Join Brian Bradley for an in-depth discussion in this video Speed, part of Learning Particle Flow in 3ds Max 2013.
Although some of the test operators found in particle flow have a fairly complex…set of options with which we can test the state of particles inside an event,…others, such as the speed test we will be looking at in this video,…are, by comparison, pretty straight forward in…the way that they go about their job.…To help demonstrate what I mean by that, we have in…our start scene an extremely simplified representation of a four wheel vehicle…that is making use of some basic key frame animation.…If I hit play, we can see that the vehicle moves off slowly.…
Shifts to a higher velocity.…And then slows down again before it finally comes to a halt.…The idea in this little test scenario is to have the wheels of our vehicle start to…kick up some particles, most likely representing dust,…as soon as the vehicle reaches a specific velocity.…This will require redirecting the particles in our flow.…By means of a speed test.…So, let's go ahead and hit the six key to open up Particle View.…And take a look at the basic event logic that we already have set up.…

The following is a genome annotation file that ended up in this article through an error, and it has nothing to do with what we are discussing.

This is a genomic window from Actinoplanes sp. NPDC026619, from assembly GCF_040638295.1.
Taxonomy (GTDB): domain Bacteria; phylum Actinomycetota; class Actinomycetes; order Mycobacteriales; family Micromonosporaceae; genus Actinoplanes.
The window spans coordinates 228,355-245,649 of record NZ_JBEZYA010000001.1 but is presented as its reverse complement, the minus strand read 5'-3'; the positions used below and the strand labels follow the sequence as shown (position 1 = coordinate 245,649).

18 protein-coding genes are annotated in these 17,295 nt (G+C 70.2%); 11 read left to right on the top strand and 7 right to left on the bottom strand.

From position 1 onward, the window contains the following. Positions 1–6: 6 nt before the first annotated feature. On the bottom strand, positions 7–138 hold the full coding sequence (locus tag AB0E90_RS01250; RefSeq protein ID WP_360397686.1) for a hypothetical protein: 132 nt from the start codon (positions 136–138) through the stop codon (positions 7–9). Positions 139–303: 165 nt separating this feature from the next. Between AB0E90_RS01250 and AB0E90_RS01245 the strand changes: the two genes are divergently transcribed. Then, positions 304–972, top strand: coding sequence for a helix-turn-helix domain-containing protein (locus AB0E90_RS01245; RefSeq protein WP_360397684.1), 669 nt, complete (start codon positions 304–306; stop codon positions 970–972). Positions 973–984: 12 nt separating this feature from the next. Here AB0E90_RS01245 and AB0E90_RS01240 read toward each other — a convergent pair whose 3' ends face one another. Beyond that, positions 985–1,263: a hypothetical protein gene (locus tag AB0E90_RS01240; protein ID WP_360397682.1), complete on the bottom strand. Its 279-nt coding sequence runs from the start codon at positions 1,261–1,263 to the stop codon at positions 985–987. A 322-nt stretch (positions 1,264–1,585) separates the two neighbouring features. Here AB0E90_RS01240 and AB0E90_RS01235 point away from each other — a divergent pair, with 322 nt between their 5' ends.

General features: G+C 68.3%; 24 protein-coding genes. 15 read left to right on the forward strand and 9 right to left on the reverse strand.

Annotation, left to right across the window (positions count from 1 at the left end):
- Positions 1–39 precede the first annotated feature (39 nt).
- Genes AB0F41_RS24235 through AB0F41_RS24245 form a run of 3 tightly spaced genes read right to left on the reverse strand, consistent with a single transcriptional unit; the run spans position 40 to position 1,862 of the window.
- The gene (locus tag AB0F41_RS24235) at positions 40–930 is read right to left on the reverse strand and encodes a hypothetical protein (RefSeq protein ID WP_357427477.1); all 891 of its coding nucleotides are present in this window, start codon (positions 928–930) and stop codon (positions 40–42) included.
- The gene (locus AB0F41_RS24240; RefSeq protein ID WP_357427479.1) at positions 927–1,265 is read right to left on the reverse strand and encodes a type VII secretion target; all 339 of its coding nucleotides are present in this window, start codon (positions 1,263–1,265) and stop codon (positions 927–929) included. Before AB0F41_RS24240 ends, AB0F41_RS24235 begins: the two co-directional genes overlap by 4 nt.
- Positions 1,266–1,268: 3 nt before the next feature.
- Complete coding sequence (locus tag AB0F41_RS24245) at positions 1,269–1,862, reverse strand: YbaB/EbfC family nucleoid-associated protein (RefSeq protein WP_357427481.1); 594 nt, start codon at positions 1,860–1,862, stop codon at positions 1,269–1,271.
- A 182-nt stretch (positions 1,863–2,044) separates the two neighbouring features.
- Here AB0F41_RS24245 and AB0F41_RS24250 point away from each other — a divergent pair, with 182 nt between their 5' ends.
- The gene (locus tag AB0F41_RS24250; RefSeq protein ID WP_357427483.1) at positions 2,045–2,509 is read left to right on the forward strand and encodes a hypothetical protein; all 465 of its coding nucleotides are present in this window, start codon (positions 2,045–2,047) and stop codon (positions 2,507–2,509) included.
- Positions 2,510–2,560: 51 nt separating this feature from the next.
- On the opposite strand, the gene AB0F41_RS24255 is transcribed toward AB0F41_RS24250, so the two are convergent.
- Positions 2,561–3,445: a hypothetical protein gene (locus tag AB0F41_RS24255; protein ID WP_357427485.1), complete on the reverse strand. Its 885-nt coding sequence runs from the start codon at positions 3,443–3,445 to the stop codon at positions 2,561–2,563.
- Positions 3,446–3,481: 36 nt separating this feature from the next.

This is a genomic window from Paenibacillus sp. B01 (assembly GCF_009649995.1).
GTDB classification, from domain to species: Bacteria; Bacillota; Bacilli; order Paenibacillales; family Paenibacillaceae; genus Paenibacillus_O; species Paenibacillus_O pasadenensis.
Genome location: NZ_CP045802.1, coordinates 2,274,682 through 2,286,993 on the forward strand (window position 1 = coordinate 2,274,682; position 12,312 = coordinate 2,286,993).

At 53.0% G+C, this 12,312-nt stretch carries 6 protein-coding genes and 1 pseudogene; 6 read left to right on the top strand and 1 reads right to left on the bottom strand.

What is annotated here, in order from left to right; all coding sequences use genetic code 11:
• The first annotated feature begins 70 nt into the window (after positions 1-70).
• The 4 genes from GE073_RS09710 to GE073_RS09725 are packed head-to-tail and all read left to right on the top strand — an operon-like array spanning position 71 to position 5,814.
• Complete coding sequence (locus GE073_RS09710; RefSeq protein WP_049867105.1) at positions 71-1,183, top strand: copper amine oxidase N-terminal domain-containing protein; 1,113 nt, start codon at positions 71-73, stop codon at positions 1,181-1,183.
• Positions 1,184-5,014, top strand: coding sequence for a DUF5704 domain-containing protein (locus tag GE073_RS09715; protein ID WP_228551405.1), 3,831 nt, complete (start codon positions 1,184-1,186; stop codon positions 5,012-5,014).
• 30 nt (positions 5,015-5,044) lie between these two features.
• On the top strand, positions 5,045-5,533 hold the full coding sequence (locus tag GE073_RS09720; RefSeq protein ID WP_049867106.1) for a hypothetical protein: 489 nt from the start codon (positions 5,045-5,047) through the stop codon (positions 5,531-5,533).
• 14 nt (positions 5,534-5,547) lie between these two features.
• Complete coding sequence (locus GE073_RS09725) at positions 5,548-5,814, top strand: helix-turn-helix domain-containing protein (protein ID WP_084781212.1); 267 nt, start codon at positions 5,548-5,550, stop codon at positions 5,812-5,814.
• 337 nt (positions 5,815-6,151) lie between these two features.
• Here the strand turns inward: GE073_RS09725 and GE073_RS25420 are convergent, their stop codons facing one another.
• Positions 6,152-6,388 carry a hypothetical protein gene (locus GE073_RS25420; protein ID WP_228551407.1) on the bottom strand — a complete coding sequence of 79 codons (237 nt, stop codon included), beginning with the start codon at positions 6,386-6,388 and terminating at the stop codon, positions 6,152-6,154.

- Deconstructing a flow
- Making use of events
- Creating a standard flow
- Reusing effects
- Adjusting the Birth, Speed, Shape, and other operators
- Making tests that create events
- Creating rainfall
- Setting up a Splash system
Skill Level Beginner
3ds Max 2013 Essential Trainingwith Aaron F. Ross7h 9m Beginner
MassFX and 3ds Max: Creating Simulations (2013)with Brian Bradley3h 53m Intermediate
1. Overview of the Particle Flow System
2. Adding and Building Flows
3. Putting Operators to Work
4. Tests That Create Events
5. Creating Rain, Drip, and Splash Systems
What's next?2m 1s
- Mark as unwatched
- Mark all as unwatched
Are you sure you want to mark all the videos in this course as unwatched?
This will not affect your course history, your reports, or your certificates of completion for this course.Cancel
Take notes with your new membership!
Type in the entry box, then click Enter to save your note.
1:30Press on any video thumbnail to jump immediately to the timecode shown.
Notes are saved with you account but can also be exported as plain text, MS Word, PDF, Google Doc, or Evernote.